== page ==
Landlords in Yorkshire are falling foul of increasingly complex rental property legislation.
Research by the county’s biggest residential letting specialists, Linley & Simpson, reveals that in some local authority areas the number of complaints investigated is now more than five times higher than it was a decade ago.
Prosecutions and legal notices are also at an all-time high, with some landlords paying fines of more than £20,000 after being convicted of serious breaches of the law that were judged to put their tenants’ lives at risk.
Linley & Simpson say it carried out the research as part of its campaign to drive up standards across a burgeoning industry that still remains unregulated. It also keen to raise awareness among both landlords and tenants of the importance of only using letting agents who are members of the Association of Residential Letting Agents (ARLA), the National Approved Lettings Scheme (NALS) or the Royal Institute of Chartered Surveyors (RICS).
It is also warning tenants who let direct from landlords to be wary and to check that gas and electrical safety checks are up-to-date, energy efficiency reports are available and bonds are being kept in tenancy deposit schemes.
The campaign comes as experts predict that a record one-in-six UK homes will be supplied through the private rented sector by the end of this year.
As part of the Freedom of Information Act, Linley & Simpson asked councils across the areas of Yorkshire in which it operates, including those in Leeds, Bradford, Wakefield, Harrogate and York, to reveal both the number and nature of prosecutions brought over the past ten years. It also assessed how many court actions were against individual landlords and how many were brought against professional letting agents.
“Our research shows that the spiralling rise in demand for rental properties over the last decade is matched by an upsurge in complaints and prosecutions,” says Linley & Simpson director, Will Linley.
“This trend is in part down to the increasingly litigious society in which we live, and in part down to the increasing burden of red tape associated with being a landlord.
“The lesson to be learned from our research is that landlords are best served by employing only an accredited agent. If they don’t, and they are not armed with all the necessary knowledge needed to let a property, they are exposing themselves to legal action and big fines.”
“Nobody books a holiday with a travel agent who is not properly accredited and registered, but, as ever-increasing numbers are finding to their cost, this isn’t always the case in the rental market where the stakes are far higher.”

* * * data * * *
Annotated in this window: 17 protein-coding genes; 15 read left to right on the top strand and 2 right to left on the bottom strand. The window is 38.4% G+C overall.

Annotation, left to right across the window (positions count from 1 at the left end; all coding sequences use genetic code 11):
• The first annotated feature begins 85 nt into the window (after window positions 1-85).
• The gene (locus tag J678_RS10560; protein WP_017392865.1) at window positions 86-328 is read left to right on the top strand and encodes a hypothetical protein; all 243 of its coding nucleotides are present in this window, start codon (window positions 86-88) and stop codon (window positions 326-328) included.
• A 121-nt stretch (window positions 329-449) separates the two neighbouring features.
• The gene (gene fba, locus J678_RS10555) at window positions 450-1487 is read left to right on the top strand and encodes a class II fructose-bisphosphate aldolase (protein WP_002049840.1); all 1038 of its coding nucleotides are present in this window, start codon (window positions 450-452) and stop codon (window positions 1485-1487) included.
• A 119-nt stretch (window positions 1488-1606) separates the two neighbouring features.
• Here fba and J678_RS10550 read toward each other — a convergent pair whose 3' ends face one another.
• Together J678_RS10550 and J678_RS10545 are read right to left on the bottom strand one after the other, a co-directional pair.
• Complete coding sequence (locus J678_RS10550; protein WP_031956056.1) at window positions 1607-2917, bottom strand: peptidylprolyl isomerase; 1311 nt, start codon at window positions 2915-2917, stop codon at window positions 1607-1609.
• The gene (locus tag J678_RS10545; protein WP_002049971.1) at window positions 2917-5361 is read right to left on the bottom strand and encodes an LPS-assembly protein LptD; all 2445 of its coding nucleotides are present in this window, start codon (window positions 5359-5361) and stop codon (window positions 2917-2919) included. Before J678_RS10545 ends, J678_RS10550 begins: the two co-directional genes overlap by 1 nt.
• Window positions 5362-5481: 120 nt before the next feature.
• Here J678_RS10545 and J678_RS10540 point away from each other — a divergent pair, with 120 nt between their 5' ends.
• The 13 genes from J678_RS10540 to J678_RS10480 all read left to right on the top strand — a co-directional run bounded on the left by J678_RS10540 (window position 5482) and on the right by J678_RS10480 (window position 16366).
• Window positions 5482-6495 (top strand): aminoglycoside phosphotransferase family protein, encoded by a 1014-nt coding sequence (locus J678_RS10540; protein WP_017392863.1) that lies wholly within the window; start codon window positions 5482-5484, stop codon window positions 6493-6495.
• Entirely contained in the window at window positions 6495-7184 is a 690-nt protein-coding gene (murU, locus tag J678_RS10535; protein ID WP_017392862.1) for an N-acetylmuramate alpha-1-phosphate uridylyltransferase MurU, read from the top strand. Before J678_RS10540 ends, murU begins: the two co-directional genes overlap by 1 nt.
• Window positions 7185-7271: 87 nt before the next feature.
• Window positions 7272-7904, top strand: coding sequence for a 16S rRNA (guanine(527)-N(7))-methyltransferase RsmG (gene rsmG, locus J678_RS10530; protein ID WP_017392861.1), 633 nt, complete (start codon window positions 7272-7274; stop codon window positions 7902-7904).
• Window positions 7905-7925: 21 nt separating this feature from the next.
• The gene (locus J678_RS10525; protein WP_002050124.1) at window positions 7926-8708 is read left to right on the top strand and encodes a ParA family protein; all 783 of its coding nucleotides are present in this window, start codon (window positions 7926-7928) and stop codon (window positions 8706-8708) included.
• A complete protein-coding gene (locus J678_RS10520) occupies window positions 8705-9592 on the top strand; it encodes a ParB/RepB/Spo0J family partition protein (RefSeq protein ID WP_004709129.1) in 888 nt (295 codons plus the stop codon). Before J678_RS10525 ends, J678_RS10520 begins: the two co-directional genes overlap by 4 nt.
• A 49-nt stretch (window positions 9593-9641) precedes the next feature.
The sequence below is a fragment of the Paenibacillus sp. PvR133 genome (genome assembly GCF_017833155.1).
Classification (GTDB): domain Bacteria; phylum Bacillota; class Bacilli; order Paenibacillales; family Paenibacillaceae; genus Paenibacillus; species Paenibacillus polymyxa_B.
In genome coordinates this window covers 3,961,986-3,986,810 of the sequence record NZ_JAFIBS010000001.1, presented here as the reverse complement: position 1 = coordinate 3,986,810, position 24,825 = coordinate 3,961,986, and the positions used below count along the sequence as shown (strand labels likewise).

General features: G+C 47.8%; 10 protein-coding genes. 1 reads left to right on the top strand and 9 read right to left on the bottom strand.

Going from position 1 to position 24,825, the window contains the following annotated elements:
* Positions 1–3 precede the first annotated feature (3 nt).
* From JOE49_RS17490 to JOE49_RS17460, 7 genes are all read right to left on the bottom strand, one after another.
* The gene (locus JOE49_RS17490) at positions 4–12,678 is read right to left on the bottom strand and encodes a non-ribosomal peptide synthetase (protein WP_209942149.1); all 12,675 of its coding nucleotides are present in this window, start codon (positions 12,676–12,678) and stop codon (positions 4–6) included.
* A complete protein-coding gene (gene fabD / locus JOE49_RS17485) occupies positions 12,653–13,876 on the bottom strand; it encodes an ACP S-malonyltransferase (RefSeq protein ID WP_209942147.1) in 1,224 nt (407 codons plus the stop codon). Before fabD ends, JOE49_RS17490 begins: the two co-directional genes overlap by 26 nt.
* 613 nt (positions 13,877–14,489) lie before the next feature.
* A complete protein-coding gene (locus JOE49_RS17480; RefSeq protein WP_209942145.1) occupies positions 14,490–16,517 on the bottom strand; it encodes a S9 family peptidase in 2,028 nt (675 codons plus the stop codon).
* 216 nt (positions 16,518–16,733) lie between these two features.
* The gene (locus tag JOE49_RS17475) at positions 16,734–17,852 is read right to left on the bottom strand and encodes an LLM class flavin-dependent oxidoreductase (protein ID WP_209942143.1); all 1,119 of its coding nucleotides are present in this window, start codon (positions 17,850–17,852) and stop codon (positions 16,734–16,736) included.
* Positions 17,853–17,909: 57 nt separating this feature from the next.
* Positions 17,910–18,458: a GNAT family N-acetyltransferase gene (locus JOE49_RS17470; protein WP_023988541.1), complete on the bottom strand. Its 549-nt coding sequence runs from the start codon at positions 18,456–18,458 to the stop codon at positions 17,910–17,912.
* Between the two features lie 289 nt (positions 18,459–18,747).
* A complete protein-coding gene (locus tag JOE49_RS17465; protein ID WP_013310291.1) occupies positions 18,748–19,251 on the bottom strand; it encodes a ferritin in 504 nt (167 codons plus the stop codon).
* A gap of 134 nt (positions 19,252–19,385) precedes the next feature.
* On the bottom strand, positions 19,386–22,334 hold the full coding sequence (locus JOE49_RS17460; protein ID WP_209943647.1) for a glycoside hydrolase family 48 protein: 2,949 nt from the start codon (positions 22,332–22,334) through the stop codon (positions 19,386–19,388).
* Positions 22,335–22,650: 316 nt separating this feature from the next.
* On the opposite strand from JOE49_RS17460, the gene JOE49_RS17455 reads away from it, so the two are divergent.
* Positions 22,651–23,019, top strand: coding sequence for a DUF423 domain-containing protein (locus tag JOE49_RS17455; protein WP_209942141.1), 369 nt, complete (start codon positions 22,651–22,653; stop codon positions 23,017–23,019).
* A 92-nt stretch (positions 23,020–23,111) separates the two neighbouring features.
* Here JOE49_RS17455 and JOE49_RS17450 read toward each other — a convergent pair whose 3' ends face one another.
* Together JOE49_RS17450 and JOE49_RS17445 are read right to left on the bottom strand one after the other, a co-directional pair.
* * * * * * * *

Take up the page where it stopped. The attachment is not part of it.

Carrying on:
Mr Linley said tenants and landlords wanting the ultimate peace of mind should rent properties through agents that had met strict membership criteria laid down by organisations such as ARLA, NALS and the RICS.
He also urged local residential letting agents to back the recent launch and roll-out of the SAFEagent client money protection scheme.
“The SAFEagent kitemark now makes it far easier for landlords and tenants to differentiate between the good, the bad and the plain ugly among letting agents.
“Only those agencies which are guaranteed to safeguard client money will be able to display it. Those who are not, and who continue to tarnish the reputation of the sector, will be exposed.”
Mr Linley added that private landlords who are members of the Residential Landlords’ Association (RLA) also offered reassurance as did initiatives run by some local councils to vet well-intentioned individuals who manage their own buy-to-lets, such as Wakefield Council’s Responsible Landlords’ Scheme.
The Linley & Simpson research also revealed:
Leeds has mounted the most prosecutions, with more than 135 prosecutions in the last two years alone. A total of 132 cases were against private landlords, with just three against letting agents. In Bradford, all but one of the 19 prosecutions brought in the last two years were against private landlords.
Bradford has witnessed the biggest increase in complaints, rocketing from 263 in 2000 to more than 1,313 in 2010. A total of 1,130 of these complaints were against individual property owners, and 183 against letting agents.
The biggest reported fines included £20,000 plus costs for a case brought successfully by Bradford District Council; £17,000 for breaching rules concerning Houses in Multiple Occupation (HMOs) in a prosecution made on behalf of Leeds City Council; and £10,000 plus costs resulting from action taken by York Council.
The most common breaches which lead to legal action involved the failure to licence HMOs; not meeting strict health and safety regulations; financial mismanagement of tenants’ deposits; and harassment and illegal eviction of tenants by landlords.